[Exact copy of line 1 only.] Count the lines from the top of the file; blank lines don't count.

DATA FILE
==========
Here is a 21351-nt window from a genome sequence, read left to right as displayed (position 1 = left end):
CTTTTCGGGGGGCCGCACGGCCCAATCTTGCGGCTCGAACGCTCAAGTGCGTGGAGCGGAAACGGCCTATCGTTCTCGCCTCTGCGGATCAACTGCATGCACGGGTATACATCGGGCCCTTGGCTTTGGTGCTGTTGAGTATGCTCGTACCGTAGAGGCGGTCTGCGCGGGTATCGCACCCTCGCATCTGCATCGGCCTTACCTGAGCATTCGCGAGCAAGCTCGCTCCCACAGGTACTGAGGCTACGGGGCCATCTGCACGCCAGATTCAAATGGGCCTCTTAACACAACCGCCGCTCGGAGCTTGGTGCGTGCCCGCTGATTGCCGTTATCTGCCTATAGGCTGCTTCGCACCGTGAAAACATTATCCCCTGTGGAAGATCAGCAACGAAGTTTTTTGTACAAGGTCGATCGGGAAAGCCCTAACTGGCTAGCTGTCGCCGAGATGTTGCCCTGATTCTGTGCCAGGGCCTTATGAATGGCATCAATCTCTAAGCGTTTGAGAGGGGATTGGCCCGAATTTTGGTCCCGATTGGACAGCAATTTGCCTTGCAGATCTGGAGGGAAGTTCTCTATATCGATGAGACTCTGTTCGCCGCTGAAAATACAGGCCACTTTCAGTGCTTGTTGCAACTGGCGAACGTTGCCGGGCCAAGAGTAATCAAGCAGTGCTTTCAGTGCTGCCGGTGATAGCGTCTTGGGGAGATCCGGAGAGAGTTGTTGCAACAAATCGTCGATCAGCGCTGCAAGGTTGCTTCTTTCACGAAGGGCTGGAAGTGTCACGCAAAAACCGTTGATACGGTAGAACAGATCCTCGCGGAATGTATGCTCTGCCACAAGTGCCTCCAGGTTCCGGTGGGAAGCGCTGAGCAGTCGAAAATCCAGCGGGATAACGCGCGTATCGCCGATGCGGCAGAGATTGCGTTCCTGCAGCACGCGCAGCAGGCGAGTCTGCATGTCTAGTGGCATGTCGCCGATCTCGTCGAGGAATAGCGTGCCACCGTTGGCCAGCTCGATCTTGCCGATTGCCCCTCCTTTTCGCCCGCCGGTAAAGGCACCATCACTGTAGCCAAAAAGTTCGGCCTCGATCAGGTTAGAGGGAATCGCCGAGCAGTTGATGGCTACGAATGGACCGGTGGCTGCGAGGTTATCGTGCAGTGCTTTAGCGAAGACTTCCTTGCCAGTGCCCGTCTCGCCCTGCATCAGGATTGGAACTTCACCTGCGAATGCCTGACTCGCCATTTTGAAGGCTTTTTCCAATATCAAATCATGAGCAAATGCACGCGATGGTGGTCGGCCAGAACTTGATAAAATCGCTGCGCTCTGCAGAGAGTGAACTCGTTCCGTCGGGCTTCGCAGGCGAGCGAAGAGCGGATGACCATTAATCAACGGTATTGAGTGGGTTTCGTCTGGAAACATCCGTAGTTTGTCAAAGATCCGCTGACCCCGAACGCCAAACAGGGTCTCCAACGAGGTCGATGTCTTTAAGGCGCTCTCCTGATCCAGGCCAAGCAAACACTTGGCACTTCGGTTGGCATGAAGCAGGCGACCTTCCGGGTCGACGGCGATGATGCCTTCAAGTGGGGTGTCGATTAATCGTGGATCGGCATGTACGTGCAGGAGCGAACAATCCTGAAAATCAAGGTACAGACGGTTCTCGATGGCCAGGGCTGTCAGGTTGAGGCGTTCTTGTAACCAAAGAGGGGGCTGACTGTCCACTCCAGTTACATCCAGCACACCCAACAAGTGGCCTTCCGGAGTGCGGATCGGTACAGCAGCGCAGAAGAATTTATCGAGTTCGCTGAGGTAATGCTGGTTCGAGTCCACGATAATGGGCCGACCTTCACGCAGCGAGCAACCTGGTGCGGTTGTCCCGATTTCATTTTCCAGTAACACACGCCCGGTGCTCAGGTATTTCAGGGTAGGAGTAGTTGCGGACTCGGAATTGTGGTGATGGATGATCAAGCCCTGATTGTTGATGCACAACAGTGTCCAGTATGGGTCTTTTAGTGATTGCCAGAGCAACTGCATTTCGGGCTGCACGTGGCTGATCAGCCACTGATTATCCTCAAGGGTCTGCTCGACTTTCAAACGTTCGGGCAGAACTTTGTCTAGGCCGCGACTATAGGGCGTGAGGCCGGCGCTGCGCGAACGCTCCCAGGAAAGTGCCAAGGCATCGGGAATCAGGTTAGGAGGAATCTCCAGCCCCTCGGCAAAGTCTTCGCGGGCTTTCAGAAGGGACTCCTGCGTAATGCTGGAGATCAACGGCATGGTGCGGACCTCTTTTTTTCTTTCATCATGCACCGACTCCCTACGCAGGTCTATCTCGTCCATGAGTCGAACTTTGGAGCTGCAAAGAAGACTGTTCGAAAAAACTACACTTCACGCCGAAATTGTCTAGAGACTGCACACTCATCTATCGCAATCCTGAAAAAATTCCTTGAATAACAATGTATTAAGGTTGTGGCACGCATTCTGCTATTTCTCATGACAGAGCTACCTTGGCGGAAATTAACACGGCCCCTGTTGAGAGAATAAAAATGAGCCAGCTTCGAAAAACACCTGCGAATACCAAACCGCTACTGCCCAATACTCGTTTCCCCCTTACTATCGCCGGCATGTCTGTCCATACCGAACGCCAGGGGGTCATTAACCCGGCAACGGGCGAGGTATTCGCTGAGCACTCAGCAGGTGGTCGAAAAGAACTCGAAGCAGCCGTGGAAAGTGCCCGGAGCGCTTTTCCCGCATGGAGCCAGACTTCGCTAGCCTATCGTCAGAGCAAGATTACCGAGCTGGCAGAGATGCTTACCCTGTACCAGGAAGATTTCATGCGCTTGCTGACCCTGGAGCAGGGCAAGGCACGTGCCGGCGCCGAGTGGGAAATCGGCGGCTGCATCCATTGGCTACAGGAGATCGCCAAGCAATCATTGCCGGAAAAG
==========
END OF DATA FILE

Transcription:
Here is a 21351-nt window from a genome sequence, read left to right as displayed (position 1 = left end):